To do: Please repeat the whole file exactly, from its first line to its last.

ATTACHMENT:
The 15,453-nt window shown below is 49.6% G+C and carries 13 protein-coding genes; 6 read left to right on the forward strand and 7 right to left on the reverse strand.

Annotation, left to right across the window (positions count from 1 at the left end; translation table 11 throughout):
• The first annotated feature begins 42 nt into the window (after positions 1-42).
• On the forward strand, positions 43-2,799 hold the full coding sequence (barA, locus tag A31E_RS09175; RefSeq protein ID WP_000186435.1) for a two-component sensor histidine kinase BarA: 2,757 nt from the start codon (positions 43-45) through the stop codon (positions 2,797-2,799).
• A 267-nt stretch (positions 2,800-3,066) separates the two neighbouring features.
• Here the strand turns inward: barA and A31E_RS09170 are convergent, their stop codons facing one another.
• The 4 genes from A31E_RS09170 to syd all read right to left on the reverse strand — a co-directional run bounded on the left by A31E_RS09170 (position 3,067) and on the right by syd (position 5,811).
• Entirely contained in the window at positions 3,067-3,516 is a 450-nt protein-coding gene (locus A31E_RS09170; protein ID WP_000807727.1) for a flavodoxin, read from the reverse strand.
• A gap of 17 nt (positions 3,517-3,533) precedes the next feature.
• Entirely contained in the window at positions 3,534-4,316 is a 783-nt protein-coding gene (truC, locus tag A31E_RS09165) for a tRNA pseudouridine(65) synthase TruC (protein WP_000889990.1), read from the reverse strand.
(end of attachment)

The 15,453-nt window shown below is 49.6% G+C and carries 13 protein-coding genes; 6 read left to right on the forward strand and 7 right to left on the reverse strand.

Annotation, left to right across the window (positions count from 1 at the left end; translation table 11 throughout):
• The first annotated feature begins 42 nt into the window (after positions 1-42).
• On the forward strand, positions 43-2,799 hold the full coding sequence (barA, locus tag A31E_RS09175; RefSeq protein ID WP_000186435.1) for a two-component sensor histidine kinase BarA: 2,757 nt from the start codon (positions 43-45) through the stop codon (positions 2,797-2,799).
• A 267-nt stretch (positions 2,800-3,066) separates the two neighbouring features.
• Here the strand turns inward: barA and A31E_RS09170 are convergent, their stop codons facing one another.
• The 4 genes from A31E_RS09170 to syd all read right to left on the reverse strand — a co-directional run bounded on the left by A31E_RS09170 (position 3,067) and on the right by syd (position 5,811).
• Entirely contained in the window at positions 3,067-3,516 is a 450-nt protein-coding gene (locus A31E_RS09170; protein ID WP_000807727.1) for a flavodoxin, read from the reverse strand.
• A gap of 17 nt (positions 3,517-3,533) precedes the next feature.
• Entirely contained in the window at positions 3,534-4,316 is a 783-nt protein-coding gene (truC, locus tag A31E_RS09165) for a tRNA pseudouridine(65) synthase TruC (protein WP_000889990.1), read from the reverse strand.